Trade and Investment in the New Libya
In 2004, when the UN Security Council lifted more than a decade of sanctions, Libya embarked on a process of slow but fundamental economic change. It invited international oil companies to invest in the development and expansion of its oil and gas reserves (which represent 95% of its exports). Its growing oil revenues began to finance significant investment in infrastructure and other sectors such as transport, telecommunications, banking, other financial services, education and healthcare. A start was made on economic reform and although the State continued to dominate the economy, Libya’s private sector began a cautious revival.
Despite reform, strong revenue flows, zero debt and a growing sovereign wealth fund, however, only a small proportion of the population, largely those associated with the Qadhafi regime, prospered. Thirty per cent of the population was unemployed. Foreign investors and other firms doing business in Libya continued to experience significant challenges: slow and arbitrary decision making, late or incomplete payments and an absence of transparency and predictability. The most business-friendly legal reforms were not introduced until 2009 and 2010 and even then, the IMF expressed doubts about their status.
Pent up political and economic frustration precipitated a popular uprising in February 2011 which began in Benghazi but quickly spread to the rest of the country. The eight months of fighting which followed ended with the removal of the dictatorial Qadhafi regime which had held power and dominated the economy for 42 years.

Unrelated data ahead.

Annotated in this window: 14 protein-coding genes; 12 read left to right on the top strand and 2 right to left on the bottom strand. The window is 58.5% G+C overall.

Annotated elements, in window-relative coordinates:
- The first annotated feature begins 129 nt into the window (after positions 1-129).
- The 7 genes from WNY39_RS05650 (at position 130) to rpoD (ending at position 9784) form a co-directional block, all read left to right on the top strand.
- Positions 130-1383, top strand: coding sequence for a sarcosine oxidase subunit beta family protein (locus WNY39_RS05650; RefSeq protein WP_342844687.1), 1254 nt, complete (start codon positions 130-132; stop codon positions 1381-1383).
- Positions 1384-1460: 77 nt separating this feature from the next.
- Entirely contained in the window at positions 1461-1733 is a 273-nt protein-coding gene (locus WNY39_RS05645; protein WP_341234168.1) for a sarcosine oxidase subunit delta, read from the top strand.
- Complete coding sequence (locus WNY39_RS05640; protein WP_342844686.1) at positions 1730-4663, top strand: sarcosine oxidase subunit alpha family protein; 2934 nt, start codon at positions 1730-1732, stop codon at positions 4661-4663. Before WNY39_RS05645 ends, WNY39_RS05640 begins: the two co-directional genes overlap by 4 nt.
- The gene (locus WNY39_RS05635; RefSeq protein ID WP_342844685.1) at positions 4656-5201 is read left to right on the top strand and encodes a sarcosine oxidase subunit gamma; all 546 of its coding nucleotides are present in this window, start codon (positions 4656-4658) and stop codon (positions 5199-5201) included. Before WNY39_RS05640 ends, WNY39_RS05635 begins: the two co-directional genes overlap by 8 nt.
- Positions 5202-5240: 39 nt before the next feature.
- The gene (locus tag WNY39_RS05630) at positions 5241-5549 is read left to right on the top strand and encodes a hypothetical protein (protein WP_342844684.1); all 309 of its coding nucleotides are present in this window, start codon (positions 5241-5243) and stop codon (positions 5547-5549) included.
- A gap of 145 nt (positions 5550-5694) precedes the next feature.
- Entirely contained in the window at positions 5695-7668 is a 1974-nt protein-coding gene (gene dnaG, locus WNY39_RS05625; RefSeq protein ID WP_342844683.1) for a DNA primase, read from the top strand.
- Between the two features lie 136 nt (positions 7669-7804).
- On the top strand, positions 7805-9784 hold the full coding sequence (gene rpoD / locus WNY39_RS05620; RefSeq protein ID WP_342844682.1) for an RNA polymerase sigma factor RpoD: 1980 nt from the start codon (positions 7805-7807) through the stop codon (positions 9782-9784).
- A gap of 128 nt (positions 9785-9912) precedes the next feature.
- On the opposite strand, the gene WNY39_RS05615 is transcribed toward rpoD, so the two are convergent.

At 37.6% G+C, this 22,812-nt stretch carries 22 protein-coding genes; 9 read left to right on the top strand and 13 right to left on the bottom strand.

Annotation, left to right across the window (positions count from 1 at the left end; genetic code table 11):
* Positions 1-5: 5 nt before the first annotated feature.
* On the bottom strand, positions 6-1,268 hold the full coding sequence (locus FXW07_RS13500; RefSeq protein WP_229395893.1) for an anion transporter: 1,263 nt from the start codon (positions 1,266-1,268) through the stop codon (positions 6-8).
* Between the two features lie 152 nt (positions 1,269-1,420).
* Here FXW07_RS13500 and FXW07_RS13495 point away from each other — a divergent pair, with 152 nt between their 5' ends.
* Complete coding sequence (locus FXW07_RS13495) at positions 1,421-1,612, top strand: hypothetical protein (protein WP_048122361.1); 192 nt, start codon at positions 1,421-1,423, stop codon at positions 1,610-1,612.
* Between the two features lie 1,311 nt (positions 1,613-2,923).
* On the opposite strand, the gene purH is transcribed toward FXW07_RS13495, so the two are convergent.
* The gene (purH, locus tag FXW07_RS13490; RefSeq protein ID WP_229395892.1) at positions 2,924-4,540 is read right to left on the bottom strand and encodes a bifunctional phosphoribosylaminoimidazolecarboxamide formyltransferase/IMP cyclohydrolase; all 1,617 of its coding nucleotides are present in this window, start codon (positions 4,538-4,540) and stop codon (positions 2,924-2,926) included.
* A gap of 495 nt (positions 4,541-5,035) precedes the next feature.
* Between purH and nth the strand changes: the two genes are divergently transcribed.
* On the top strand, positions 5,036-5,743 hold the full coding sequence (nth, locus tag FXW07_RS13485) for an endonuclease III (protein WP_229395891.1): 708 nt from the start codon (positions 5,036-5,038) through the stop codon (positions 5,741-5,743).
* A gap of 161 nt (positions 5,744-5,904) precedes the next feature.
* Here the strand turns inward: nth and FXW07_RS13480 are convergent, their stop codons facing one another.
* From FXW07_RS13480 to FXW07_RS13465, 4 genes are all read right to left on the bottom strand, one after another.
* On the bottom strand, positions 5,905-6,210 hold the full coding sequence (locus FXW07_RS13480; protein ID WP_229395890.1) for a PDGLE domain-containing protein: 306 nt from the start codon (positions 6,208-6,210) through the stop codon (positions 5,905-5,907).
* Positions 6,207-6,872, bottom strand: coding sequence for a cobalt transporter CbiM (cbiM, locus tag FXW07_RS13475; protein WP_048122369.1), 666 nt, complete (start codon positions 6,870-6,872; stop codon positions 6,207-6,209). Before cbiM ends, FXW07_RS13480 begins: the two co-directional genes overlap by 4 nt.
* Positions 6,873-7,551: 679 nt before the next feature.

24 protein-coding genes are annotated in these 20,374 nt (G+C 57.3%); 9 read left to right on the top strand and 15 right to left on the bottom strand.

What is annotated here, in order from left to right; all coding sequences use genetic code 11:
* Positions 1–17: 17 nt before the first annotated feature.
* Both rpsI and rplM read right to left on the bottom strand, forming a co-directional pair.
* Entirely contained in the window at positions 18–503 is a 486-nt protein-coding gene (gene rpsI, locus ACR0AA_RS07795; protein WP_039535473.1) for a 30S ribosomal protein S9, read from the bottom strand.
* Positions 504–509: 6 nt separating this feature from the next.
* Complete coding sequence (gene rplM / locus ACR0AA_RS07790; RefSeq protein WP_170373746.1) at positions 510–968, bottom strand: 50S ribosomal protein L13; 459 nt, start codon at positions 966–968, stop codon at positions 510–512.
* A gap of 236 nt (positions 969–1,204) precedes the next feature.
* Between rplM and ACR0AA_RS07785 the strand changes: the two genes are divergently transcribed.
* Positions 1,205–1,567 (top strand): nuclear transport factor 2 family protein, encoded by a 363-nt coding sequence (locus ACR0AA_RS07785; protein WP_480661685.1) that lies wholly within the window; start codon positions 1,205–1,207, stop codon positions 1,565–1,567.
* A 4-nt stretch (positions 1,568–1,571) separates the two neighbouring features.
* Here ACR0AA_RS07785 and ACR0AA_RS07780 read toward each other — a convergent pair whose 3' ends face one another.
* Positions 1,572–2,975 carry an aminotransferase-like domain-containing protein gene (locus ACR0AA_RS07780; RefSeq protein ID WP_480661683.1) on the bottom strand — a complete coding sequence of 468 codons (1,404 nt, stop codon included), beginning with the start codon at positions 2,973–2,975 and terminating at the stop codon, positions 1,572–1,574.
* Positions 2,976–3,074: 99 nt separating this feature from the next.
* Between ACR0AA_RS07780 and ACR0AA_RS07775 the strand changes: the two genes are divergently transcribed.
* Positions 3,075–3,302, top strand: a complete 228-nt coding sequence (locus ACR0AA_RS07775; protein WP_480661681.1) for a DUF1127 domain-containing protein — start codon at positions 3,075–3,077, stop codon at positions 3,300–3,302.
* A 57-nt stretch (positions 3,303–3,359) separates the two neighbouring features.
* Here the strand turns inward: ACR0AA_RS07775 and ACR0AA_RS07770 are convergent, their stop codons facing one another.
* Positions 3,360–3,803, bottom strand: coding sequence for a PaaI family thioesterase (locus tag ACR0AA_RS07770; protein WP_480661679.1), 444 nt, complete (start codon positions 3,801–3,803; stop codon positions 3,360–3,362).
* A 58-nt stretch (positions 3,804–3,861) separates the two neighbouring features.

Inevitably, the Libyan economy suffered during the revolution and the IMF reports that GDP fell 60% in 2011. The impact of sanctions and the civil war was also felt by national and foreign firms involved in business and trade with Libya. The export of UK goods fell nearly 80% on the year before.
But the rapid resumption of Libyan oil production and export revenues since the fall of the Qadhafi regime has prompted the IMF to foresee strong prospects for Libya’s economic recovery in 2012. Although deficit budgets are predicted for the next two years, the National Transitional Council has committed Libya to genuine economic diversification and reform and to creating a business environment conducive to international partnership and private sector participation. After the country’s negative experience of centralised economic control, it is likely that future governments will also espouse diversification and reform. And geographical proximity makes Europe a major market for Libya’s oil and gas and a natural business partner.
New market entrants and British companies with long standing experience of the Libyan market will inevitably face determined competition from other countries’ suppliers as they bid for new contracts or seek to re-establish themselves in Libya. Until elections bring in a new assembly and government (the first elections are due in June 2012), Libya will continue to operate under the imperfect Qadhafi era legislation. But active engagement with the market and partnership with Libyan enterprises will unlock the trade and investment potential of a prosperous new Libya.